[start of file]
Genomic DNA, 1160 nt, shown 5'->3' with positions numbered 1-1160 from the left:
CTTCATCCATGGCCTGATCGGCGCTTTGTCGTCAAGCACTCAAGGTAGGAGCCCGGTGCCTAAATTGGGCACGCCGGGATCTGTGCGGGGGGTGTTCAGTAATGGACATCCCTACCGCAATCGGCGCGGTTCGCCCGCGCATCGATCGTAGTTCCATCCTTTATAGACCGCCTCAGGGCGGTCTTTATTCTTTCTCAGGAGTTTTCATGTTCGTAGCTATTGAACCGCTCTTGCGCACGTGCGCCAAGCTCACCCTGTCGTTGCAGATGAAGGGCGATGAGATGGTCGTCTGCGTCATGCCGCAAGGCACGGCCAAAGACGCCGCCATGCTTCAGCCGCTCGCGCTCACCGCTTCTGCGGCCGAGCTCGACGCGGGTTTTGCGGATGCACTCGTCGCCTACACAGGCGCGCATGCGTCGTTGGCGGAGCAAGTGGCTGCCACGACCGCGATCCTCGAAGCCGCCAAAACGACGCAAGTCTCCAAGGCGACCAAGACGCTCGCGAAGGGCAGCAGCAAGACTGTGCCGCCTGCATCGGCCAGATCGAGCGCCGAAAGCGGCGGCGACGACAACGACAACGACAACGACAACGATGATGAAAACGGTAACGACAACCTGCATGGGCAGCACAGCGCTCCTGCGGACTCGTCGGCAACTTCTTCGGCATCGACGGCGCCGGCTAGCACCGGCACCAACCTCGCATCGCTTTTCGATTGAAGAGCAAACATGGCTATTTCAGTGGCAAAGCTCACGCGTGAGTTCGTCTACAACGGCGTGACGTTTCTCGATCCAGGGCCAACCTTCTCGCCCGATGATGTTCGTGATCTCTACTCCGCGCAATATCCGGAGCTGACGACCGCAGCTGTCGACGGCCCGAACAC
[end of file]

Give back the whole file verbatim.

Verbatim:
Genomic DNA, 1160 nt, shown 5'->3' with positions numbered 1-1160 from the left:
CTTCATCCATGGCCTGATCGGCGCTTTGTCGTCAAGCACTCAAGGTAGGAGCCCGGTGCCTAAATTGGGCACGCCGGGATCTGTGCGGGGGGTGTTCAGTAATGGACATCCCTACCGCAATCGGCGCGGTTCGCCCGCGCATCGATCGTAGTTCCATCCTTTATAGACCGCCTCAGGGCGGTCTTTATTCTTTCTCAGGAGTTTTCATGTTCGTAGCTATTGAACCGCTCTTGCGCACGTGCGCCAAGCTCACCCTGTCGTTGCAGATGAAGGGCGATGAGATGGTCGTCTGCGTCATGCCGCAAGGCACGGCCAAAGACGCCGCCATGCTTCAGCCGCTCGCGCTCACCGCTTCTGCGGCCGAGCTCGACGCGGGTTTTGCGGATGCACTCGTCGCCTACACAGGCGCGCATGCGTCGTTGGCGGAGCAAGTGGCTGCCACGACCGCGATCCTCGAAGCCGCCAAAACGACGCAAGTCTCCAAGGCGACCAAGACGCTCGCGAAGGGCAGCAGCAAGACTGTGCCGCCTGCATCGGCCAGATCGAGCGCCGAAAGCGGCGGCGACGACAACGACAACGACAACGACAACGATGATGAAAACGGTAACGACAACCTGCATGGGCAGCACAGCGCTCCTGCGGACTCGTCGGCAACTTCTTCGGCATCGACGGCGCCGGCTAGCACCGGCACCAACCTCGCATCGCTTTTCGATTGAAGAGCAAACATGGCTATTTCAGTGGCAAAGCTCACGCGTGAGTTCGTCTACAACGGCGTGACGTTTCTCGATCCAGGGCCAACCTTCTCGCCCGATGATGTTCGTGATCTCTACTCCGCGCAATATCCGGAGCTGACGACCGCAGCTGTCGACGGCCCGAACAC